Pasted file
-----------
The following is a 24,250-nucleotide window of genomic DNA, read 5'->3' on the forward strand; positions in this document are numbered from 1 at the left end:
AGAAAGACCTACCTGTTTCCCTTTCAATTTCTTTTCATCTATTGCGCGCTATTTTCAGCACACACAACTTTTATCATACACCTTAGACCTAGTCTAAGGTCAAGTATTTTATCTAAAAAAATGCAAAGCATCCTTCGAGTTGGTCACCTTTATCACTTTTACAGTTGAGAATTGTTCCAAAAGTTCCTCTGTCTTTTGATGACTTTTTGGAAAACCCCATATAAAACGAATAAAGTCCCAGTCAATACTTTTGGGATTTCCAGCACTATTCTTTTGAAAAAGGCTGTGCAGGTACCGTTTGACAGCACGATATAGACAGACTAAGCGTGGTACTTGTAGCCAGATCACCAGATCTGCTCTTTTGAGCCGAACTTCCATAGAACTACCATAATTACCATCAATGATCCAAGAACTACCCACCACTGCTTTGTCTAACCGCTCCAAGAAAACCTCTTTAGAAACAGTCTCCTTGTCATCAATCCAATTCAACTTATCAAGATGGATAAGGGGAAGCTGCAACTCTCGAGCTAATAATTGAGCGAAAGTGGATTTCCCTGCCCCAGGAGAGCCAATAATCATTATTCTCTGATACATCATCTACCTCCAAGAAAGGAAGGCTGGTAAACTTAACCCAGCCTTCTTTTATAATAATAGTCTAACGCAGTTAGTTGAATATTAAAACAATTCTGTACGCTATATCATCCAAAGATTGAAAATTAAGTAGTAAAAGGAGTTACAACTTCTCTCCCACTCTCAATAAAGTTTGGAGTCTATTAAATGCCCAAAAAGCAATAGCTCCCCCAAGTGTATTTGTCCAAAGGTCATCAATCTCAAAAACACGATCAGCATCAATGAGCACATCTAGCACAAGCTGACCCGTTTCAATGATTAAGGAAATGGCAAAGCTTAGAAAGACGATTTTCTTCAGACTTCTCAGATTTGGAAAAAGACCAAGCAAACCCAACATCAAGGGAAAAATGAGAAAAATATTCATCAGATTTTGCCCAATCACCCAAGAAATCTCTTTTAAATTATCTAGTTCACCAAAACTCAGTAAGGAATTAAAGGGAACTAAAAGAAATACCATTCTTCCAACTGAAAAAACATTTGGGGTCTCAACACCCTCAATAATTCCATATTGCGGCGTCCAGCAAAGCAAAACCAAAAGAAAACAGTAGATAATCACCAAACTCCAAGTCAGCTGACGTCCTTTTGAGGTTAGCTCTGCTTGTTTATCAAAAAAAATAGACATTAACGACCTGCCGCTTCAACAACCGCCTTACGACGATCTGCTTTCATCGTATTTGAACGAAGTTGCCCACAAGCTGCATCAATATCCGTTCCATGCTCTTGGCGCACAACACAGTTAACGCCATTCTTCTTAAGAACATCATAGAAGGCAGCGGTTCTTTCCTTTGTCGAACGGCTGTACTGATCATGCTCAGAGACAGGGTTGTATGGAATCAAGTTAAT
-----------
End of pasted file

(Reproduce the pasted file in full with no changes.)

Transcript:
The following is a 24,250-nucleotide window of genomic DNA, read 5'->3' on the forward strand; positions in this document are numbered from 1 at the left end:
AGAAAGACCTACCTGTTTCCCTTTCAATTTCTTTTCATCTATTGCGCGCTATTTTCAGCACACACAACTTTTATCATACACCTTAGACCTAGTCTAAGGTCAAGTATTTTATCTAAAAAAATGCAAAGCATCCTTCGAGTTGGTCACCTTTATCACTTTTACAGTTGAGAATTGTTCCAAAAGTTCCTCTGTCTTTTGATGACTTTTTGGAAAACCCCATATAAAACGAATAAAGTCCCAGTCAATACTTTTGGGATTTCCAGCACTATTCTTTTGAAAAAGGCTGTGCAGGTACCGTTTGACAGCACGATATAGACAGACTAAGCGTGGTACTTGTAGCCAGATCACCAGATCTGCTCTTTTGAGCCGAACTTCCATAGAACTACCATAATTACCATCAATGATCCAAGAACTACCCACCACTGCTTTGTCTAACCGCTCCAAGAAAACCTCTTTAGAAACAGTCTCCTTGTCATCAATCCAATTCAACTTATCAAGATGGATAAGGGGAAGCTGCAACTCTCGAGCTAATAATTGAGCGAAAGTGGATTTCCCTGCCCCAGGAGAGCCAATAATCATTATTCTCTGATACATCATCTACCTCCAAGAAAGGAAGGCTGGTAAACTTAACCCAGCCTTCTTTTATAATAATAGTCTAACGCAGTTAGTTGAATATTAAAACAATTCTGTACGCTATATCATCCAAAGATTGAAAATTAAGTAGTAAAAGGAGTTACAACTTCTCTCCCACTCTCAATAAAGTTTGGAGTCTATTAAATGCCCAAAAAGCAATAGCTCCCCCAAGTGTATTTGTCCAAAGGTCATCAATCTCAAAAACACGATCAGCATCAATGAGCACATCTAGCACAAGCTGACCCGTTTCAATGATTAAGGAAATGGCAAAGCTTAGAAAGACGATTTTCTTCAGACTTCTCAGATTTGGAAAAAGACCAAGCAAACCCAACATCAAGGGAAAAATGAGAAAAATATTCATCAGATTTTGCCCAATCACCCAAGAAATCTCTTTTAAATTATCTAGTTCACCAAAACTCAGTAAGGAATTAAAGGGAACTAAAAGAAATACCATTCTTCCAACTGAAAAAACATTTGGGGTCTCAACACCCTCAATAATTCCATATTGCGGCGTCCAGCAAAGCAAAACCAAAAGAAAACAGTAGATAATCACCAAACTCCAAGTCAGCTGACGTCCTTTTGAGGTTAGCTCTGCTTGTTTATCAAAAAAAATAGACATTAACGACCTGCCGCTTCAACAACCGCCTTACGACGATCTGCTTTCATCGTATTTGAACGAAGTTGCCCACAAGCTGCATCAATATCCGTTCCATGCTCTTGGCGCACAACACAGTTAACGCCATTCTTCTTAAGAACATCATAGAAGGCAGCGGTTCTTTCCTTTGTCGAACGGCTGTACTGATCATGCTCAGAGACAGGGTTGTATGGAATCAAGTTAAT